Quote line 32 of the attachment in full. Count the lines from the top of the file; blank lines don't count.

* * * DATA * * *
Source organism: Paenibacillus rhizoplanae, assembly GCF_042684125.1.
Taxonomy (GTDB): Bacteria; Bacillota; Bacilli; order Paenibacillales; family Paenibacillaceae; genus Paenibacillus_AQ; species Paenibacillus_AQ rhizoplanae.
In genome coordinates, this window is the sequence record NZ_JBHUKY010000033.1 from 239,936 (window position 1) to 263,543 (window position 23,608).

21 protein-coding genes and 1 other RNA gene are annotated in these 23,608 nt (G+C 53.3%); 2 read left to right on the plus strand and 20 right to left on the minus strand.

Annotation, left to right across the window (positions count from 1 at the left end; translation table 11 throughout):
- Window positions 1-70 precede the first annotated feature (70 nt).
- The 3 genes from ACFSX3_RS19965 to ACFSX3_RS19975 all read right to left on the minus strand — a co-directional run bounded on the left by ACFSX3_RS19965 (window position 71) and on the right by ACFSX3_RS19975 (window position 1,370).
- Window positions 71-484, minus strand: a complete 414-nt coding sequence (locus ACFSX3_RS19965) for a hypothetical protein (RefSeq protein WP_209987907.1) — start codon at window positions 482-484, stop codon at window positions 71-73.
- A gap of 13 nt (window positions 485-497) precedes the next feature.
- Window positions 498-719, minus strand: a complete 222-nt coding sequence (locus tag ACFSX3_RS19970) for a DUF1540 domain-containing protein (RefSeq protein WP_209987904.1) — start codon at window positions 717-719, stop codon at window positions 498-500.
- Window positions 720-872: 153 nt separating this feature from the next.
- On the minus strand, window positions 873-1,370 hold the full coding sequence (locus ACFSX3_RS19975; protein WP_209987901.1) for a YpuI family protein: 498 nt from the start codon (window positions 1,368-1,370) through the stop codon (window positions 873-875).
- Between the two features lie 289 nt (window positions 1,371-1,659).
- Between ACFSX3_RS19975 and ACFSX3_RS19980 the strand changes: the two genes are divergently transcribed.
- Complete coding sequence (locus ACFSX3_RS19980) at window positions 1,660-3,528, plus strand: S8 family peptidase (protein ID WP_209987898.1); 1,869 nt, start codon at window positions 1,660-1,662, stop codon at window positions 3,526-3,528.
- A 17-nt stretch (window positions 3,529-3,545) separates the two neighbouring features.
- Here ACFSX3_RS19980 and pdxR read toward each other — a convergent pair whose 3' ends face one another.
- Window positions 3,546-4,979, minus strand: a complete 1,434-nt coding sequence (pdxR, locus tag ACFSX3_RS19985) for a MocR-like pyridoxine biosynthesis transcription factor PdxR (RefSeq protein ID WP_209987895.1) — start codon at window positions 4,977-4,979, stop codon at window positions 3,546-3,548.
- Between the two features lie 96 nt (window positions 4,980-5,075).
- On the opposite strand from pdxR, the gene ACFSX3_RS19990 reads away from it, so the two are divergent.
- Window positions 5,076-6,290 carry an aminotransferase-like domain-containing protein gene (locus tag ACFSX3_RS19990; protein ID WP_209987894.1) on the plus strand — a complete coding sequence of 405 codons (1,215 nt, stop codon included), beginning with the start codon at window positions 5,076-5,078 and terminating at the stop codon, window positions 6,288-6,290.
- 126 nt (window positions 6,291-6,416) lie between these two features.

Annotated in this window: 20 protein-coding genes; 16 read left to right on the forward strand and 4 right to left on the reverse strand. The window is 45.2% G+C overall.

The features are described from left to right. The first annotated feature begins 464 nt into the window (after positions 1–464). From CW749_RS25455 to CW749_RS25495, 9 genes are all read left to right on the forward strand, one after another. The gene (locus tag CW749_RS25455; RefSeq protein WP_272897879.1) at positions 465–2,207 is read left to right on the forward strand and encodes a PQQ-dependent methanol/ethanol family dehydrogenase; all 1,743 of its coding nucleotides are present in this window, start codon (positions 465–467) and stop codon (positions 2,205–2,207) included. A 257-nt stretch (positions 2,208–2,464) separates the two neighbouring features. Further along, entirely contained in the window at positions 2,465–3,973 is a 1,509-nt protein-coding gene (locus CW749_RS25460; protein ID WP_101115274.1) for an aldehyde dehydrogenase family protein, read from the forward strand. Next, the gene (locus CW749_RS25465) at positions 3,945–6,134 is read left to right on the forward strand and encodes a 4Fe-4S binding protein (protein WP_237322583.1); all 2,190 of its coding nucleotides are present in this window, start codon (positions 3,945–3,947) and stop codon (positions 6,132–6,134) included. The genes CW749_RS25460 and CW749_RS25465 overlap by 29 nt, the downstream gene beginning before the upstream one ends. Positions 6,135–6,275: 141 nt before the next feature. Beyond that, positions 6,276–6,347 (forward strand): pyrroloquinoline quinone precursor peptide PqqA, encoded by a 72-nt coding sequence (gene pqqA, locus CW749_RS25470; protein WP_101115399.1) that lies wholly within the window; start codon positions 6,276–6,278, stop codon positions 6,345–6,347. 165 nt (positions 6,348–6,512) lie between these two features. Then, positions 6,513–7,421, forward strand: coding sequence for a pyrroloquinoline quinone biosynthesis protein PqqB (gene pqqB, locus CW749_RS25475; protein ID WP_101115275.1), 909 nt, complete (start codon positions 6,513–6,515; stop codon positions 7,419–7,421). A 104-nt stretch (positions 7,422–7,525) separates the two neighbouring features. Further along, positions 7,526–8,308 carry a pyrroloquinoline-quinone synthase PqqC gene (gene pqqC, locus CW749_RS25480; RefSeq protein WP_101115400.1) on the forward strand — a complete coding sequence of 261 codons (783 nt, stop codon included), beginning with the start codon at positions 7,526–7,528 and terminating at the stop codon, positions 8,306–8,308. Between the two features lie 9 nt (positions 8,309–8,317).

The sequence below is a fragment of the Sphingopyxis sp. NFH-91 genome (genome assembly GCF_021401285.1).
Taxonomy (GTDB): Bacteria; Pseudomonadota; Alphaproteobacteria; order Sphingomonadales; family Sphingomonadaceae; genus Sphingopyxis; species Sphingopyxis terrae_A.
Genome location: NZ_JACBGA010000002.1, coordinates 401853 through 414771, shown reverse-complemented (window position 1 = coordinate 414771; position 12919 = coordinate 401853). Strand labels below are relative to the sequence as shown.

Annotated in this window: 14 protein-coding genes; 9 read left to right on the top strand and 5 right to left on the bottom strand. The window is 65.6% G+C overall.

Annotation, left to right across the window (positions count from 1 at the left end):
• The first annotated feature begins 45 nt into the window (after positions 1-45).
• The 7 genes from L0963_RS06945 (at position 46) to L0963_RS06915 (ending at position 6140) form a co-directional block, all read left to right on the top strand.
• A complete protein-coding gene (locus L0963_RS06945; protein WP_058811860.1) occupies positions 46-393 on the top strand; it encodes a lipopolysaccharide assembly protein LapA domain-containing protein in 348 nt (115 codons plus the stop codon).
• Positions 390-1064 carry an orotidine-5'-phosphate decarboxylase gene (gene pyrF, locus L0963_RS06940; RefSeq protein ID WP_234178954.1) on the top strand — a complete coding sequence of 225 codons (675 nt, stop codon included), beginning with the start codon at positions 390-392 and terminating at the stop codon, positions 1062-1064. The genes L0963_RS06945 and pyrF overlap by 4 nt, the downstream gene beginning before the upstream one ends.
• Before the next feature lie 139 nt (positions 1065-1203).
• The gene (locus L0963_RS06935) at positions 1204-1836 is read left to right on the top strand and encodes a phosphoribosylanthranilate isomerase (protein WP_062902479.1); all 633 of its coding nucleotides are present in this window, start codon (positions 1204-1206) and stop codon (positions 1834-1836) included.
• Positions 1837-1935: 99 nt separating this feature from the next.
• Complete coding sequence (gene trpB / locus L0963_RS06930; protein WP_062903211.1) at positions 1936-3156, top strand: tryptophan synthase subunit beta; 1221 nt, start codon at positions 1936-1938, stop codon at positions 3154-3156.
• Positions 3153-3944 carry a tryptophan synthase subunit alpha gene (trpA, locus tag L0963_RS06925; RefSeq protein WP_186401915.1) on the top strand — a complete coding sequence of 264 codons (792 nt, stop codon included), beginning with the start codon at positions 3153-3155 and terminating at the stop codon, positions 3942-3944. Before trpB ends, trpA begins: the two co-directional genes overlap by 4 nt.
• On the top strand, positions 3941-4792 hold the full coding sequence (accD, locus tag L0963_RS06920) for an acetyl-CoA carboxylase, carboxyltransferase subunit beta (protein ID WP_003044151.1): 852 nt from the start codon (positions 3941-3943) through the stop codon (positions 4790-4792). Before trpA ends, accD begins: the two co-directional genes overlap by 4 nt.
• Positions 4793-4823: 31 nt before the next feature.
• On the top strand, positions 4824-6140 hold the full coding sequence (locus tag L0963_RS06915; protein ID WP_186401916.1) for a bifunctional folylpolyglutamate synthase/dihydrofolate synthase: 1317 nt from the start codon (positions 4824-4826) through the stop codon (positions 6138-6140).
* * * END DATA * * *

• A complete protein-coding gene (locus L0963_RS06945; protein WP_058811860.1) occupies positions 46-393 on the top strand; it encodes a lipopolysaccharide assembly protein LapA domain-containing protein in 348 nt (115 codons plus the stop codon).